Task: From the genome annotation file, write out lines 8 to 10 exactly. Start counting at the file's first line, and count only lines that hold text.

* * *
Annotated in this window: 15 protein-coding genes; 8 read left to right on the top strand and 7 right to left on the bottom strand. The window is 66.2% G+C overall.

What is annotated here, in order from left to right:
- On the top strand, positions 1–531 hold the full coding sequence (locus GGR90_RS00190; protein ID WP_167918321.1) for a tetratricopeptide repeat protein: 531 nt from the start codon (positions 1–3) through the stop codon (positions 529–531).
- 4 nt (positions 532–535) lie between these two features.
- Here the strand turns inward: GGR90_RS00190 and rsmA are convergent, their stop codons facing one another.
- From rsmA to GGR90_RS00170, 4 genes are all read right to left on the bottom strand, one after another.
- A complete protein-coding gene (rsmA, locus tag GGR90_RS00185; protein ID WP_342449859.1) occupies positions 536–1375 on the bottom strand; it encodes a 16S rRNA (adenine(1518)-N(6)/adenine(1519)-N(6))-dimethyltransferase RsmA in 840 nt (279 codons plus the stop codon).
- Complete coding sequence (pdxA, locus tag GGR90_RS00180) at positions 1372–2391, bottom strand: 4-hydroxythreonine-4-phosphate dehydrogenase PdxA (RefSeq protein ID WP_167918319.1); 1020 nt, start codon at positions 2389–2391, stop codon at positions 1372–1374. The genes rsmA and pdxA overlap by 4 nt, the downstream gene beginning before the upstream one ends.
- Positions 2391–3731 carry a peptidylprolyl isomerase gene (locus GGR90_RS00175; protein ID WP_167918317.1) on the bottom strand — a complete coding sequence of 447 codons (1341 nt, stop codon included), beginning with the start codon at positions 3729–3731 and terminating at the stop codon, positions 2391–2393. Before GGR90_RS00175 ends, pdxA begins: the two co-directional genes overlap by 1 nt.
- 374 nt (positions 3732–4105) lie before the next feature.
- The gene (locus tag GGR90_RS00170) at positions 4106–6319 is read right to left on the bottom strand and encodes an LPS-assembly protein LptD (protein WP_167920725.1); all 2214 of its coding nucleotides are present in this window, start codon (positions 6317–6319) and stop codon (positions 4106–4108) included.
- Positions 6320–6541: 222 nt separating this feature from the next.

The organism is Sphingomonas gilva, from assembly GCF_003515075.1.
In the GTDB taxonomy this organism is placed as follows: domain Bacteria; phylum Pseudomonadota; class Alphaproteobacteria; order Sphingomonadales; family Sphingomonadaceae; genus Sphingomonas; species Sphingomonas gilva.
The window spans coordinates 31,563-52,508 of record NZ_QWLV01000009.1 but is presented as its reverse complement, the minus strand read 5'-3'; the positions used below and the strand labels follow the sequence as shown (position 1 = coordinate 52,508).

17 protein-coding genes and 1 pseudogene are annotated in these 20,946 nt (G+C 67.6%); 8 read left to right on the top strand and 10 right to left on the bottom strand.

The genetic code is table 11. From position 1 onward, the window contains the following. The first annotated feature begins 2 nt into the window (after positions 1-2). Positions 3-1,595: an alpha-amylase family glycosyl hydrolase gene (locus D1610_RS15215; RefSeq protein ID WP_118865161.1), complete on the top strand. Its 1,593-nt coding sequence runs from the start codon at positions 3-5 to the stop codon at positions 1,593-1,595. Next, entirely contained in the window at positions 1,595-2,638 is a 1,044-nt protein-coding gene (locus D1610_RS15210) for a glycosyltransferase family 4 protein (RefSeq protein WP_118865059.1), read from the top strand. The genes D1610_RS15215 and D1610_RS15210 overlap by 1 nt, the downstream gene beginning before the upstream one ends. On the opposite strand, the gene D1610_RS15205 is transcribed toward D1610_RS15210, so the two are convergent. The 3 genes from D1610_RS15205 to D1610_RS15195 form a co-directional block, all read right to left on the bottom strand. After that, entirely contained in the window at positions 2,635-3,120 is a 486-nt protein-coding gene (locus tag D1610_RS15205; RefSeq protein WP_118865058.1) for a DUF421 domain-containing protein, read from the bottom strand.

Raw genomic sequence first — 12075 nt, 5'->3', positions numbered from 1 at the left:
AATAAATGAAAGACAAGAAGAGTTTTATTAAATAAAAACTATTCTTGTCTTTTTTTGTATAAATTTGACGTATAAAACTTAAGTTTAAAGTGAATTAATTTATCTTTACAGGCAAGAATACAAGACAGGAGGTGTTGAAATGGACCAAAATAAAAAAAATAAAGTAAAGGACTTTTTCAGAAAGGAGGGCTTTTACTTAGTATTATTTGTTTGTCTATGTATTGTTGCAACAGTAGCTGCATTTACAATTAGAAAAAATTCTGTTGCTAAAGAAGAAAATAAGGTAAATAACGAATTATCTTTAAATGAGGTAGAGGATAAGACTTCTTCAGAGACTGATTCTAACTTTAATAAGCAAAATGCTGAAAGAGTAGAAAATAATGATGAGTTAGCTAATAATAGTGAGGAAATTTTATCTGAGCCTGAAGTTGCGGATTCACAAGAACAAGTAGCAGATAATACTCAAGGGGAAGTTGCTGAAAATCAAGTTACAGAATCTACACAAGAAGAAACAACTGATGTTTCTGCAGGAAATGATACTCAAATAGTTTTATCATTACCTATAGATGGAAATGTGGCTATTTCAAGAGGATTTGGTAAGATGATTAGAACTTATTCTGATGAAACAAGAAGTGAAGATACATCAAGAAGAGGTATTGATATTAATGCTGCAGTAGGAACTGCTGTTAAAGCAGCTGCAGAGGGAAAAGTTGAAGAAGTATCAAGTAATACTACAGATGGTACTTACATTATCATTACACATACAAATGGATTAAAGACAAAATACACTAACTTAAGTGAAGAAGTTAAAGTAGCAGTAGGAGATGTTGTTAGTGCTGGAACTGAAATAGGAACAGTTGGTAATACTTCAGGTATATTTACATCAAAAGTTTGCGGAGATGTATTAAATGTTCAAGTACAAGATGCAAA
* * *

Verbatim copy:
- Complete coding sequence (pdxA, locus tag GGR90_RS00180) at positions 1372–2391, bottom strand: 4-hydroxythreonine-4-phosphate dehydrogenase PdxA (RefSeq protein ID WP_167918319.1); 1020 nt, start codon at positions 2389–2391, stop codon at positions 1372–1374. The genes rsmA and pdxA overlap by 4 nt, the downstream gene beginning before the upstream one ends.
- Positions 2391–3731 carry a peptidylprolyl isomerase gene (locus GGR90_RS00175; protein ID WP_167918317.1) on the bottom strand — a complete coding sequence of 447 codons (1341 nt, stop codon included), beginning with the start codon at positions 3729–3731 and terminating at the stop codon, positions 2391–2393. Before GGR90_RS00175 ends, pdxA begins: the two co-directional genes overlap by 1 nt.
- 374 nt (positions 3732–4105) lie before the next feature.